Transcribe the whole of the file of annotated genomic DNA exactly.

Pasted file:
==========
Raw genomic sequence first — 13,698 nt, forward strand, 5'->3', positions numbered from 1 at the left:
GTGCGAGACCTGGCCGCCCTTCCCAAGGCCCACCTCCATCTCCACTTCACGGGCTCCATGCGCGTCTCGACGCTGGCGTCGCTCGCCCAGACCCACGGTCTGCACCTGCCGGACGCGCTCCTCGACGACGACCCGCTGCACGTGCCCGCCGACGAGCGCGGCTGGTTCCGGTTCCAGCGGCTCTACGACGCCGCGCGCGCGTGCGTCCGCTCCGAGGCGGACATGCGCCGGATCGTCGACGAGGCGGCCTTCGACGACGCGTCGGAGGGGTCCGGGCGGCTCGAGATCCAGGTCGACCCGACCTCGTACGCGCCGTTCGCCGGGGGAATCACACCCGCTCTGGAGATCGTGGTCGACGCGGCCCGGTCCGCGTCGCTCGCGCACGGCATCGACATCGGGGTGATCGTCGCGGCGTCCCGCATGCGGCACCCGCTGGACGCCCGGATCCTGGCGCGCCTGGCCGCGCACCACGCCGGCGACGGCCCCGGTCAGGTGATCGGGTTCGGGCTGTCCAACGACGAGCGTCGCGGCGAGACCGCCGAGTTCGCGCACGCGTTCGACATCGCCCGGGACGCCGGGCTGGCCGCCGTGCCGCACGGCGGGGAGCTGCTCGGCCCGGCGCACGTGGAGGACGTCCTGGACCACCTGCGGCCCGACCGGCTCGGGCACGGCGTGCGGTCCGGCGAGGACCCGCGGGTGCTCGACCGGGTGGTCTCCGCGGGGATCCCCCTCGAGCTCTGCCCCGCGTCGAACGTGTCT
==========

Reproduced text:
Raw genomic sequence first — 13,698 nt, forward strand, 5'->3', positions numbered from 1 at the left:
GTGCGAGACCTGGCCGCCCTTCCCAAGGCCCACCTCCATCTCCACTTCACGGGCTCCATGCGCGTCTCGACGCTGGCGTCGCTCGCCCAGACCCACGGTCTGCACCTGCCGGACGCGCTCCTCGACGACGACCCGCTGCACGTGCCCGCCGACGAGCGCGGCTGGTTCCGGTTCCAGCGGCTCTACGACGCCGCGCGCGCGTGCGTCCGCTCCGAGGCGGACATGCGCCGGATCGTCGACGAGGCGGCCTTCGACGACGCGTCGGAGGGGTCCGGGCGGCTCGAGATCCAGGTCGACCCGACCTCGTACGCGCCGTTCGCCGGGGGAATCACACCCGCTCTGGAGATCGTGGTCGACGCGGCCCGGTCCGCGTCGCTCGCGCACGGCATCGACATCGGGGTGATCGTCGCGGCGTCCCGCATGCGGCACCCGCTGGACGCCCGGATCCTGGCGCGCCTGGCCGCGCACCACGCCGGCGACGGCCCCGGTCAGGTGATCGGGTTCGGGCTGTCCAACGACGAGCGTCGCGGCGAGACCGCCGAGTTCGCGCACGCGTTCGACATCGCCCGGGACGCCGGGCTGGCCGCCGTGCCGCACGGCGGGGAGCTGCTCGGCCCGGCGCACGTGGAGGACGTCCTGGACCACCTGCGGCCCGACCGGCTCGGGCACGGCGTGCGGTCCGGCGAGGACCCGCGGGTGCTCGACCGGGTGGTCTCCGCGGGGATCCCCCTCGAGCTCTGCCCCGCGTCGAACGTGTCT